06. February 2005 · Comments Off on Conservation As A Foreign Policy Tool · Categories: Politics, World

Arnold Kling comments in this TCS article on the falicy of attempting to cut back on oil consumption to effect the politics of nations such as Saudi Arabia:

Energy conservation sounds like a painless way to lower the Saudis’ income. Who could be against conservation?

The point to keep in mind is that any oil conservation program will do two things. First, it will reduce our ratio of oil consumption to Gross Domestic Product (GDP, the total value of goods and services produced each year). Second, oil conservation will reduce GDP. The reason it will reduce GDP is that we will have to substitute other factors of production, including labor, capital, and more costly forms of energy, in order to conserve on oil.

I have received emails suggesting that the United States should aim for a 10 percent reduction in its energy consumption, because this would cause a significant drop in the price of oil. But how much would this reduce our GDP? Perhaps by as much as 10 percent. Even if it only were to reduce our GDP by 5 percent, that would be $500 billion. If your goal is to change the foreign policy of Saudi Arabia, my guess is that there are ways of doing so that would cost less than $500 billion.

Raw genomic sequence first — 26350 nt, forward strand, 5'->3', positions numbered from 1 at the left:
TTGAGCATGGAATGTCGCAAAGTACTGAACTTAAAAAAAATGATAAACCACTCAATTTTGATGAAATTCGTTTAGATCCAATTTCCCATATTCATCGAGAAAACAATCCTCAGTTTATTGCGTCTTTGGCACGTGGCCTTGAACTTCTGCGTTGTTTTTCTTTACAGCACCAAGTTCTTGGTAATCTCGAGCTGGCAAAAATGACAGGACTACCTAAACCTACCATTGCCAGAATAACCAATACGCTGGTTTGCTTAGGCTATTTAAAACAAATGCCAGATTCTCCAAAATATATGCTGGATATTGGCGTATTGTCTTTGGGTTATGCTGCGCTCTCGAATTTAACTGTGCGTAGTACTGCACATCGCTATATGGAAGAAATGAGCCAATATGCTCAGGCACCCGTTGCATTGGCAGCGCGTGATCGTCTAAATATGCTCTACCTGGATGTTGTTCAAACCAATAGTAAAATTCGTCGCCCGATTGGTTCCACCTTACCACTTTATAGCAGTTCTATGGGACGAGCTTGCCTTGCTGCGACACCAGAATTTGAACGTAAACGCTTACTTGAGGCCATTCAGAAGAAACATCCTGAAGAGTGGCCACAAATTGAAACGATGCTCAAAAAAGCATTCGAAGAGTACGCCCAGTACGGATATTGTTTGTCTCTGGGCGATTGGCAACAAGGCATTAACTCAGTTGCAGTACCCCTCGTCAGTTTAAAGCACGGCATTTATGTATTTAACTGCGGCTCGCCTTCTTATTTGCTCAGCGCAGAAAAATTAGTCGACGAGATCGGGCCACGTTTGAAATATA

The reality is that energy conservation is a feeble tool for foreign policy. Significant conservation could be very costly to our own country. It might have only a small effect on Saudi oil revenue. It is not at all clear that a drop in Saudi oil revenue would bring about favorable changes in their policies toward terrorism

Read the whole thing. The politico-economics of oil is a very complex matter. I might also add to Kling’s excellent work that it’s falicy to increase domestic oil production (perticularly if subsidies are involved) to reduce “dependence” on foreign oil. If we are going to be using up the world’s oil reserves, doesn’t it make more sense to be using up their’s than our’s?

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